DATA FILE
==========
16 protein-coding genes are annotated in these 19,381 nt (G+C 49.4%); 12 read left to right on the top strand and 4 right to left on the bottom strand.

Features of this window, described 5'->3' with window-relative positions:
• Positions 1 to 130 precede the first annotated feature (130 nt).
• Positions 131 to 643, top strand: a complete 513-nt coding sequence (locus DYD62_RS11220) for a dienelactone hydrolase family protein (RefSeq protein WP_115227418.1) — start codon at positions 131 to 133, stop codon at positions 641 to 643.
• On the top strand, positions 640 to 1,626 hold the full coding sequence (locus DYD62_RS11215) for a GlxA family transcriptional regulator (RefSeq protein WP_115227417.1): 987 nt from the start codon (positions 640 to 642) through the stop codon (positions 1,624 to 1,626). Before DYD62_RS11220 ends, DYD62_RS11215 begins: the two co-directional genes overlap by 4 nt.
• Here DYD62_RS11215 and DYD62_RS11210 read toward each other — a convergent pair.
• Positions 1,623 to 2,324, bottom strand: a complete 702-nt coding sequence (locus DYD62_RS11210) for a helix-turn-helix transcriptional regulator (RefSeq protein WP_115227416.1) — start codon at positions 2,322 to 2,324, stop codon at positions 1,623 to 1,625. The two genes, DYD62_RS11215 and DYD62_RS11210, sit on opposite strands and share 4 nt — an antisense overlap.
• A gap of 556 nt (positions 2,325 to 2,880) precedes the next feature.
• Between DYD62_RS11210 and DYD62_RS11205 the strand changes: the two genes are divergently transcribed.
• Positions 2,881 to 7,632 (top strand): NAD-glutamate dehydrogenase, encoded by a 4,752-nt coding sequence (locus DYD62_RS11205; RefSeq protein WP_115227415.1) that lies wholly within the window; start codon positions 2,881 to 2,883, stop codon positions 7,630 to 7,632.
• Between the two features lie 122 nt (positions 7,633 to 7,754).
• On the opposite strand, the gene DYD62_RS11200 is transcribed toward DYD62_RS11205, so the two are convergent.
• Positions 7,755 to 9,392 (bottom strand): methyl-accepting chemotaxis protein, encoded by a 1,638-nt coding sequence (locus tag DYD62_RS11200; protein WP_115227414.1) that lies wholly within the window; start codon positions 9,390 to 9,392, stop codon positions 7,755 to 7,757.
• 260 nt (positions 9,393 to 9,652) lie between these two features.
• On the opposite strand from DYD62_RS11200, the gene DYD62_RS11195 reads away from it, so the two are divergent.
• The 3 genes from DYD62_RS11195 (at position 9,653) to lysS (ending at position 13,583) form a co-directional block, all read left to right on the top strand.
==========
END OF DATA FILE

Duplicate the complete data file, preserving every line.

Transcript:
16 protein-coding genes are annotated in these 19,381 nt (G+C 49.4%); 12 read left to right on the top strand and 4 right to left on the bottom strand.

Features of this window, described 5'->3' with window-relative positions:
• Positions 1 to 130 precede the first annotated feature (130 nt).
• Positions 131 to 643, top strand: a complete 513-nt coding sequence (locus DYD62_RS11220) for a dienelactone hydrolase family protein (RefSeq protein WP_115227418.1) — start codon at positions 131 to 133, stop codon at positions 641 to 643.
• On the top strand, positions 640 to 1,626 hold the full coding sequence (locus DYD62_RS11215) for a GlxA family transcriptional regulator (RefSeq protein WP_115227417.1): 987 nt from the start codon (positions 640 to 642) through the stop codon (positions 1,624 to 1,626). Before DYD62_RS11220 ends, DYD62_RS11215 begins: the two co-directional genes overlap by 4 nt.
• Here DYD62_RS11215 and DYD62_RS11210 read toward each other — a convergent pair.
• Positions 1,623 to 2,324, bottom strand: a complete 702-nt coding sequence (locus DYD62_RS11210) for a helix-turn-helix transcriptional regulator (RefSeq protein WP_115227416.1) — start codon at positions 2,322 to 2,324, stop codon at positions 1,623 to 1,625. The two genes, DYD62_RS11215 and DYD62_RS11210, sit on opposite strands and share 4 nt — an antisense overlap.
• A gap of 556 nt (positions 2,325 to 2,880) precedes the next feature.
• Between DYD62_RS11210 and DYD62_RS11205 the strand changes: the two genes are divergently transcribed.
• Positions 2,881 to 7,632 (top strand): NAD-glutamate dehydrogenase, encoded by a 4,752-nt coding sequence (locus DYD62_RS11205; RefSeq protein WP_115227415.1) that lies wholly within the window; start codon positions 2,881 to 2,883, stop codon positions 7,630 to 7,632.
• Between the two features lie 122 nt (positions 7,633 to 7,754).
• On the opposite strand, the gene DYD62_RS11200 is transcribed toward DYD62_RS11205, so the two are convergent.
• Positions 7,755 to 9,392 (bottom strand): methyl-accepting chemotaxis protein, encoded by a 1,638-nt coding sequence (locus tag DYD62_RS11200; protein WP_115227414.1) that lies wholly within the window; start codon positions 9,390 to 9,392, stop codon positions 7,755 to 7,757.
• 260 nt (positions 9,393 to 9,652) lie between these two features.
• On the opposite strand from DYD62_RS11200, the gene DYD62_RS11195 reads away from it, so the two are divergent.
• The 3 genes from DYD62_RS11195 (at position 9,653) to lysS (ending at position 13,583) form a co-directional block, all read left to right on the top strand.